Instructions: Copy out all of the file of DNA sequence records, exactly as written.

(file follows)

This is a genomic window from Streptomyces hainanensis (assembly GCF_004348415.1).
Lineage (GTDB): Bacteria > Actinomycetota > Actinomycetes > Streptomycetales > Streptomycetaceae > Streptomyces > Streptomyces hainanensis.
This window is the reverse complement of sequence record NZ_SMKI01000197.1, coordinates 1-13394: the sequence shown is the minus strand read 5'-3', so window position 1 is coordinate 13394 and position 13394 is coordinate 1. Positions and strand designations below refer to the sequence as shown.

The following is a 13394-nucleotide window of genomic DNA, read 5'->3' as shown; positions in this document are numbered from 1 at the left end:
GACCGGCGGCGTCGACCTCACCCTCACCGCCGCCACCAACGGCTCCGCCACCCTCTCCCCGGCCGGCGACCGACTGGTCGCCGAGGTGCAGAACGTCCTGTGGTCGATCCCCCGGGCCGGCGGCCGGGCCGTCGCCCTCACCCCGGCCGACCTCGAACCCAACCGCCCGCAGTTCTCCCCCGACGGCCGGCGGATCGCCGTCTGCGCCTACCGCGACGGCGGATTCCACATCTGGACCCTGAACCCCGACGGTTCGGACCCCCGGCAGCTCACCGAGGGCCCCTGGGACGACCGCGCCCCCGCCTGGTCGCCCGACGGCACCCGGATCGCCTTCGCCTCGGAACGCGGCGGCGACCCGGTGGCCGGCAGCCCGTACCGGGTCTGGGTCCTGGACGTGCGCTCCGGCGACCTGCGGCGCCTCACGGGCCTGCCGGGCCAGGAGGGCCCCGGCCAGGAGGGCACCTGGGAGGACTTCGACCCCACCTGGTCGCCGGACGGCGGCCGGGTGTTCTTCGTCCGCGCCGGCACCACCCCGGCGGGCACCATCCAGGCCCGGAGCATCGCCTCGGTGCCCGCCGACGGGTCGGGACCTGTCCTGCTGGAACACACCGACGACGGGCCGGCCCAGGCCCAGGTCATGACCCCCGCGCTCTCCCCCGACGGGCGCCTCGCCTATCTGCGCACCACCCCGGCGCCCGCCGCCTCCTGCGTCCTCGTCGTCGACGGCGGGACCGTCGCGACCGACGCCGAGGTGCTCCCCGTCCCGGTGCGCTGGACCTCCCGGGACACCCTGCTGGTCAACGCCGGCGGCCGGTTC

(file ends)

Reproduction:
This is a genomic window from Streptomyces hainanensis (assembly GCF_004348415.1).
Lineage (GTDB): Bacteria > Actinomycetota > Actinomycetes > Streptomycetales > Streptomycetaceae > Streptomyces > Streptomyces hainanensis.
This window is the reverse complement of sequence record NZ_SMKI01000197.1, coordinates 1-13394: the sequence shown is the minus strand read 5'-3', so window position 1 is coordinate 13394 and position 13394 is coordinate 1. Positions and strand designations below refer to the sequence as shown.

The following is a 13394-nucleotide window of genomic DNA, read 5'->3' as shown; positions in this document are numbered from 1 at the left end:
GACCGGCGGCGTCGACCTCACCCTCACCGCCGCCACCAACGGCTCCGCCACCCTCTCCCCGGCCGGCGACCGACTGGTCGCCGAGGTGCAGAACGTCCTGTGGTCGATCCCCCGGGCCGGCGGCCGGGCCGTCGCCCTCACCCCGGCCGACCTCGAACCCAACCGCCCGCAGTTCTCCCCCGACGGCCGGCGGATCGCCGTCTGCGCCTACCGCGACGGCGGATTCCACATCTGGACCCTGAACCCCGACGGTTCGGACCCCCGGCAGCTCACCGAGGGCCCCTGGGACGACCGCGCCCCCGCCTGGTCGCCCGACGGCACCCGGATCGCCTTCGCCTCGGAACGCGGCGGCGACCCGGTGGCCGGCAGCCCGTACCGGGTCTGGGTCCTGGACGTGCGCTCCGGCGACCTGCGGCGCCTCACGGGCCTGCCGGGCCAGGAGGGCCCCGGCCAGGAGGGCACCTGGGAGGACTTCGACCCCACCTGGTCGCCGGACGGCGGCCGGGTGTTCTTCGTCCGCGCCGGCACCACCCCGGCGGGCACCATCCAGGCCCGGAGCATCGCCTCGGTGCCCGCCGACGGGTCGGGACCTGTCCTGCTGGAACACACCGACGACGGGCCGGCCCAGGCCCAGGTCATGACCCCCGCGCTCTCCCCCGACGGGCGCCTCGCCTATCTGCGCACCACCCCGGCGCCCGCCGCCTCCTGCGTCCTCGTCGTCGACGGCGGGACCGTCGCGACCGACGCCGAGGTGCTCCCCGTCCCGGTGCGCTGGACCTCCCGGGACACCCTGCTGGTCAACGCCGGCGGCCGGTTC